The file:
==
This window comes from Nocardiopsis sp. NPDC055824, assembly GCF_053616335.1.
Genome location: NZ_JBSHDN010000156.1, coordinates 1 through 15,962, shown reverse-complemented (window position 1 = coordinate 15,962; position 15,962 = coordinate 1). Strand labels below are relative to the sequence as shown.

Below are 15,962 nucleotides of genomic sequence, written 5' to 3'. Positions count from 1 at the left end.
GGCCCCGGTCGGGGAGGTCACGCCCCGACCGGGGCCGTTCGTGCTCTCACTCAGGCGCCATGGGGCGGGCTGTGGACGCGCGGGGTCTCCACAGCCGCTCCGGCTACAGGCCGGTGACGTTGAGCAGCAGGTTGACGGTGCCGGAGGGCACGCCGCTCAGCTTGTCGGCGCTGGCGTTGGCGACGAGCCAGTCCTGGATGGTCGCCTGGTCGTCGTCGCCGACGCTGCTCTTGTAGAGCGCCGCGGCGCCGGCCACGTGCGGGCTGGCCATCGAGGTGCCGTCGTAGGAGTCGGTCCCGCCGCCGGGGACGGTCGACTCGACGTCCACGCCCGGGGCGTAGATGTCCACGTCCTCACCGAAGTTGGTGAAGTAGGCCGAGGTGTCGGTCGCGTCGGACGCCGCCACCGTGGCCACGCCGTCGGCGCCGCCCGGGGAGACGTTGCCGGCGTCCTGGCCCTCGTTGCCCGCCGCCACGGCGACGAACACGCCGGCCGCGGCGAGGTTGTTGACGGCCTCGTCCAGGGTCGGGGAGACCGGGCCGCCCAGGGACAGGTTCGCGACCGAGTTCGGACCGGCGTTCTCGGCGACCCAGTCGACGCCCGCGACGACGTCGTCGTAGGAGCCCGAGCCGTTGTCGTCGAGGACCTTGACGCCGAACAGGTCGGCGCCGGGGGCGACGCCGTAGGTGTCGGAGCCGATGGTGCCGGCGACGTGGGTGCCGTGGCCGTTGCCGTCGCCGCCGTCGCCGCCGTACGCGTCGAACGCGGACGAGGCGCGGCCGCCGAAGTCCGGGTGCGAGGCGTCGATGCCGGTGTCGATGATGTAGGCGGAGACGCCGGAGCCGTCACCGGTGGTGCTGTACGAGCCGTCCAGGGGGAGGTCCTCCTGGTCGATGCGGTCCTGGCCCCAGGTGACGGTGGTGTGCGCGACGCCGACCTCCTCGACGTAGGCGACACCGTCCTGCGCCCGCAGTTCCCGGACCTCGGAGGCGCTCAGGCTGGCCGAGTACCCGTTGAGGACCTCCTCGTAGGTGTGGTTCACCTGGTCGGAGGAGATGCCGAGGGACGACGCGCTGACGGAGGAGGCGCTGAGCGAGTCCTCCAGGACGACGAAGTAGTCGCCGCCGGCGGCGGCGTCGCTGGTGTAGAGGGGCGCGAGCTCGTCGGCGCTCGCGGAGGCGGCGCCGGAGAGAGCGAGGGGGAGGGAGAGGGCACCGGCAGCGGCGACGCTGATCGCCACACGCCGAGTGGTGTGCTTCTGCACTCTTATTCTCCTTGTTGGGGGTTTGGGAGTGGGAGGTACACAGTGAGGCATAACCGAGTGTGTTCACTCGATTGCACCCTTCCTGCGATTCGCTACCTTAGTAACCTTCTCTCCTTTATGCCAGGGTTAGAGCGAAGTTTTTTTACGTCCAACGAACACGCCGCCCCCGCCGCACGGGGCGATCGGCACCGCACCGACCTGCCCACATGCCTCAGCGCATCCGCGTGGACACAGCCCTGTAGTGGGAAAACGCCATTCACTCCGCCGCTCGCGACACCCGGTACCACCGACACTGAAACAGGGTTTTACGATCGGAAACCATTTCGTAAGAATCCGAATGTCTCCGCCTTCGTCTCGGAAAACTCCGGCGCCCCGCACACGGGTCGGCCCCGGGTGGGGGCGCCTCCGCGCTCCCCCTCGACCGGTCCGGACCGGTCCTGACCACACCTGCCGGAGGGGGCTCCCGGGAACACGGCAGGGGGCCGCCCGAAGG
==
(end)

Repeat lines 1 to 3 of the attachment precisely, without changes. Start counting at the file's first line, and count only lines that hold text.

This window comes from Nocardiopsis sp. NPDC055824, assembly GCF_053616335.1.
Genome location: NZ_JBSHDN010000156.1, coordinates 1 through 15,962, shown reverse-complemented (window position 1 = coordinate 15,962; position 15,962 = coordinate 1). Strand labels below are relative to the sequence as shown.

Below are 15,962 nucleotides of genomic sequence, written 5' to 3'. Positions count from 1 at the left end.